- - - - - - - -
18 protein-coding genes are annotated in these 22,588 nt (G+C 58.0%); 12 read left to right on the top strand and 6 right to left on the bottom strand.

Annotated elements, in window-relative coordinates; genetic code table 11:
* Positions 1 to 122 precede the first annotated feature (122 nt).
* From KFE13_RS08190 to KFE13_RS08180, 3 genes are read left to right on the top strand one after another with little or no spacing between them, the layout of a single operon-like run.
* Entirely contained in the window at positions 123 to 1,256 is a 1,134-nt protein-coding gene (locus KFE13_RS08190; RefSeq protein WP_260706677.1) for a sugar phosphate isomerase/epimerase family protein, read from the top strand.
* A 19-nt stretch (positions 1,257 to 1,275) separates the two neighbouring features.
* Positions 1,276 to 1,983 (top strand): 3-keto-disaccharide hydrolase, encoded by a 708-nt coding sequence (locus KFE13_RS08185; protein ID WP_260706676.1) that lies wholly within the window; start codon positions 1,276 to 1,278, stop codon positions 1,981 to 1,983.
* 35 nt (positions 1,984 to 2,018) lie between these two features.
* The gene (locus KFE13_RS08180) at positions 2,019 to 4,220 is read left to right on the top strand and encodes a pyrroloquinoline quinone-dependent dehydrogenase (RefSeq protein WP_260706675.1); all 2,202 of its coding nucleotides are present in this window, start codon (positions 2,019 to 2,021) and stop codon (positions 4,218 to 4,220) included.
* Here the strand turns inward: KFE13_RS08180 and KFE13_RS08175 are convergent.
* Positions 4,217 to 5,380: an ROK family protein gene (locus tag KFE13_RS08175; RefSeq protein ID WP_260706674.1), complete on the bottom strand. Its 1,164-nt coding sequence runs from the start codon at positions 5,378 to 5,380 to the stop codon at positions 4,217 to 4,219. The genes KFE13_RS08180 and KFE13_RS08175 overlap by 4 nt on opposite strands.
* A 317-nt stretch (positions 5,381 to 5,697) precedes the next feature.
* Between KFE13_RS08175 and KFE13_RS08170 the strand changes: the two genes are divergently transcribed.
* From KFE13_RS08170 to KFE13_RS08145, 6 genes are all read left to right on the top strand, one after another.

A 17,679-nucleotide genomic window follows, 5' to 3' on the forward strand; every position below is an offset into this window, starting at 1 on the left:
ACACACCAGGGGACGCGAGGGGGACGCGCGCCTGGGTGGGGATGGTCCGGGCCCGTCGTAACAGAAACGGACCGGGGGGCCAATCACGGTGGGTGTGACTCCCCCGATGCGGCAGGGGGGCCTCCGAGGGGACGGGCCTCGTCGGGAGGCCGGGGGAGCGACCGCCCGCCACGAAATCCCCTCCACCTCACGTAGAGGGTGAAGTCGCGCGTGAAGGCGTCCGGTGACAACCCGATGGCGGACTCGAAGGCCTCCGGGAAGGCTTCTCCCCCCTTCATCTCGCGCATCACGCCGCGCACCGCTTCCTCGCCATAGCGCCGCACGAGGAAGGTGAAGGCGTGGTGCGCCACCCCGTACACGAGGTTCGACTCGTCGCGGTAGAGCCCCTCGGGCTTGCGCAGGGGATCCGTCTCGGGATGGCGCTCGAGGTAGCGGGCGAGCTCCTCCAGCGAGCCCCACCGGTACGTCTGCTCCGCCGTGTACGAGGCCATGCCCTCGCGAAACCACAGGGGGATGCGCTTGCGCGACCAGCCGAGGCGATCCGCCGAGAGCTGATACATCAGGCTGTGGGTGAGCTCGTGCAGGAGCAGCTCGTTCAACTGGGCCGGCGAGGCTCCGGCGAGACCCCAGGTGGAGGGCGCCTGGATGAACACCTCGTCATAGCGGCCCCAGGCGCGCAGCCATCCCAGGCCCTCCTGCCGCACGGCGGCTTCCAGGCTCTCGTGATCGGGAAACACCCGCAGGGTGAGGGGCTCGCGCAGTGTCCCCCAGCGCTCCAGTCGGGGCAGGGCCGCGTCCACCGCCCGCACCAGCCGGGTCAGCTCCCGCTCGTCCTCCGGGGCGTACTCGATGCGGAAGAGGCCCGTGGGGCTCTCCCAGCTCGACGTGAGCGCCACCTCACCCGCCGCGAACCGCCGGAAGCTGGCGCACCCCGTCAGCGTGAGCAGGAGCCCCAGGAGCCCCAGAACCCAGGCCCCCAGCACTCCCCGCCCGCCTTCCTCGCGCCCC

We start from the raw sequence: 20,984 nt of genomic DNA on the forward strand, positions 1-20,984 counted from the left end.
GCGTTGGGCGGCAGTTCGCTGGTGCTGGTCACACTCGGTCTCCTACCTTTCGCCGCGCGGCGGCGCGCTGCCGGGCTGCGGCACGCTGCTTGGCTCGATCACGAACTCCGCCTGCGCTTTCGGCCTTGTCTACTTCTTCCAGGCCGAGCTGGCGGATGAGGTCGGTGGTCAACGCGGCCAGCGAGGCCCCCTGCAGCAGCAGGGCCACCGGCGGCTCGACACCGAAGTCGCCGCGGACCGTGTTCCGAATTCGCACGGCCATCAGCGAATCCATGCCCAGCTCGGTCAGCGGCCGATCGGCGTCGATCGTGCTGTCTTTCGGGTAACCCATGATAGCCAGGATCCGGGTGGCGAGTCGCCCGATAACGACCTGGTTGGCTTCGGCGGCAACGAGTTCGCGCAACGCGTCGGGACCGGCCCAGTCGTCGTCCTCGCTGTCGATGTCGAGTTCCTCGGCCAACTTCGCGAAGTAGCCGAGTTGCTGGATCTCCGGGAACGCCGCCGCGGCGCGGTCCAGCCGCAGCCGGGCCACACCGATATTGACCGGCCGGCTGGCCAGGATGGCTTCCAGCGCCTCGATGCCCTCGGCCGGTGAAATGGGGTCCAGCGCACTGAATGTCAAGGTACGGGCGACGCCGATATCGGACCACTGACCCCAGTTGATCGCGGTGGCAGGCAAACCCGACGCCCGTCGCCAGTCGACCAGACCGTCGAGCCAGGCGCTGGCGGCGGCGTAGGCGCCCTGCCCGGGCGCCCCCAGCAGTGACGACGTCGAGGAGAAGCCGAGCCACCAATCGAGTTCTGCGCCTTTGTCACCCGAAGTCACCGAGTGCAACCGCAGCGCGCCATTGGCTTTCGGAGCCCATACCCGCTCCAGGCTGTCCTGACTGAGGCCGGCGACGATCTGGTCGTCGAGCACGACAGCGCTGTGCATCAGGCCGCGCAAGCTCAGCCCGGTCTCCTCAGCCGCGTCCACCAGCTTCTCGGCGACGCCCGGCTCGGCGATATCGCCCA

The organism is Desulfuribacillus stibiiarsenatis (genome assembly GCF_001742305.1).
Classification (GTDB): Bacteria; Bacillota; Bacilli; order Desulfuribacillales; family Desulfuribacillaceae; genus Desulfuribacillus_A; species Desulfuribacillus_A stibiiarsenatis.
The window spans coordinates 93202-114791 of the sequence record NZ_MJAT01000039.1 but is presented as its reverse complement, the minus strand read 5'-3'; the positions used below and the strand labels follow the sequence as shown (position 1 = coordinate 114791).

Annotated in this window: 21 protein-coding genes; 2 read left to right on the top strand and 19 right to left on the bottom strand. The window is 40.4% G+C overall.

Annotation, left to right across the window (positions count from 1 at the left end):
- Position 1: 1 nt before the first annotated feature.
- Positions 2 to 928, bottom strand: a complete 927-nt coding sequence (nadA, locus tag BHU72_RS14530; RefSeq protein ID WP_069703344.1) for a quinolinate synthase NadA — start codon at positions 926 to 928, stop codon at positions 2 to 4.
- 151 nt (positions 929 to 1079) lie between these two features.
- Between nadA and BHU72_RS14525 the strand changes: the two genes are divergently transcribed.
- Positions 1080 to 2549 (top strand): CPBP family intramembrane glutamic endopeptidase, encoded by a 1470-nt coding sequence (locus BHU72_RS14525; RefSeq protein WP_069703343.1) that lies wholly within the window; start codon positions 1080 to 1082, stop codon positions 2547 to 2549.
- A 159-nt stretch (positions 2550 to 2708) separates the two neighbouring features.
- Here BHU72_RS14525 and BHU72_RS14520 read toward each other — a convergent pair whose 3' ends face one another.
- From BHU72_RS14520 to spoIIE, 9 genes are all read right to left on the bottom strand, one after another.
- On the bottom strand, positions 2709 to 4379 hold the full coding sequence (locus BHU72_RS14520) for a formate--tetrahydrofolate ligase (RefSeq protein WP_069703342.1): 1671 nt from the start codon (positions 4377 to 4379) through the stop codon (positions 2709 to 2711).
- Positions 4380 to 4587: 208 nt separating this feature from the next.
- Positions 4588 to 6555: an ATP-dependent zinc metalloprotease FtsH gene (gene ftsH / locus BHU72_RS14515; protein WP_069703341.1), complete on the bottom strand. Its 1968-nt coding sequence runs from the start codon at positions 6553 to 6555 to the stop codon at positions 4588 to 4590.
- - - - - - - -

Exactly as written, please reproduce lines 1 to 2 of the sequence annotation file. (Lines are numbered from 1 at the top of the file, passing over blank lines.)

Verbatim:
18 protein-coding genes are annotated in these 22,588 nt (G+C 58.0%); 12 read left to right on the top strand and 6 right to left on the bottom strand.

Annotated elements, in window-relative coordinates; genetic code table 11: